Nominations are now open for the annual First Nations Art Awards.
The prestigious gongs celebrate the work of Aboriginal and Torres Strait Islander nation-wide in any artistic field.
Like so many other events, this year's awards ceremony was forced online due to ongoing COVID-19 concerns.
Three prizes are again up for grabs in 2022: the Red Ochre Award, the Dreaming Award, and an Australia Council Fellowship.
Nominees are encouraged to apply now, with applications closing Tuesday 12 October. The winners will be announced May 27, the anniversary of the historic 1967 citizenship referendum, and the beginning of Reconciliation Week.
The Red Ochre was established in 1993 by the Aboriginal and Torres Strait Islander Arts Board, and recognises senior First Nations artist for their life-time achievements. This year's winners were respected composer Dr Lou Bennet and fine artist Yorna (Donny) Woolagoodja, whose giant Namaralay Wandjina featured in the opening ceremony of the Sydney 2000 Olympic Games.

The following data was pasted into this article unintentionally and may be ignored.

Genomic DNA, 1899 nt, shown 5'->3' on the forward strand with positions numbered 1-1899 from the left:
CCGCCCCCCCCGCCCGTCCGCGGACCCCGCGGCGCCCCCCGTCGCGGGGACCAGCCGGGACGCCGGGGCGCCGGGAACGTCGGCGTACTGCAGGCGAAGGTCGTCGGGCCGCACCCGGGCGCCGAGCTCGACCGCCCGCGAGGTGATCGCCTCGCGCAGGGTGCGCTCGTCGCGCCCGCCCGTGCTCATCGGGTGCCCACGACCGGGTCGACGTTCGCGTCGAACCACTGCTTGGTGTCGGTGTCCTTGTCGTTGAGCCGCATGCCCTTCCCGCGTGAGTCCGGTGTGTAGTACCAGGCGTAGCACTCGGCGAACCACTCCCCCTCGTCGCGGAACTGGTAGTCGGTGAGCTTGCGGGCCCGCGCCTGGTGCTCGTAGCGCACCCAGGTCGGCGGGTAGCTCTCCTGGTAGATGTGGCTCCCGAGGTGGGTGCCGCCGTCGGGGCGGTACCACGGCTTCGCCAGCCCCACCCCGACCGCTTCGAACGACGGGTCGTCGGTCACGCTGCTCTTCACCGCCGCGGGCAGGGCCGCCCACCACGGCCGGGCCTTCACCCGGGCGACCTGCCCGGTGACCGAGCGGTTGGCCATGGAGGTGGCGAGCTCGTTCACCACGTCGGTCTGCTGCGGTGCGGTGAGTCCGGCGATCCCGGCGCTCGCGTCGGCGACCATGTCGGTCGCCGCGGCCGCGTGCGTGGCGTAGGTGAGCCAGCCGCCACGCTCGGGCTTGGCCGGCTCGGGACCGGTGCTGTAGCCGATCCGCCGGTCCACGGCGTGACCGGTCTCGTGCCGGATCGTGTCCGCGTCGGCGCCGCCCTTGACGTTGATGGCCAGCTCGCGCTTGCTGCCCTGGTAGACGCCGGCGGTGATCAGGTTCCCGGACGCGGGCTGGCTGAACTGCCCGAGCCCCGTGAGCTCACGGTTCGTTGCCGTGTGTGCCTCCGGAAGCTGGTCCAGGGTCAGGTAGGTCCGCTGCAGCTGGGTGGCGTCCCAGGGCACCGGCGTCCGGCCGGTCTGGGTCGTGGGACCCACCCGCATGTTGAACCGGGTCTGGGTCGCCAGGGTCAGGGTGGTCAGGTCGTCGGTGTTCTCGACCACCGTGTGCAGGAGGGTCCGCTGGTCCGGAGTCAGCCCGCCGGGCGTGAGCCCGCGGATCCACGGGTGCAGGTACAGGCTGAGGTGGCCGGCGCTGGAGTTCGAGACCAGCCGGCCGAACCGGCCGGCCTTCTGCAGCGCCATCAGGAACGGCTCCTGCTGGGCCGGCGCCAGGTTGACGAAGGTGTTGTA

The awards also recognise and support the ongoing development of up-and-coming artists. The Dreaming Award offers mentorship to 18- to 26-year-olds, pairing them with a more established practicing artist or institution of their choosing.
This year's winner was 24-year-old rapper and Gumbaynggirr manm Tasman Keith. The award will see him recording, releasing, and touring his next EP, a collaboration with producers and artists Keith has nominated.
As part of the awards, a coveted Australia Council Fellowship will also be given out. The Fellowships are worth 80 thousand dollars each, and "support creative activity and career development for mid-career and established artists for up to two years."
Rounding out a strong year for musicians, singer and songwriter Kutcha Edwards took home the lucrative prize.
A survivor of the Stolen Generations, Edwards released his fifth studio album this year, titled "Circling Time".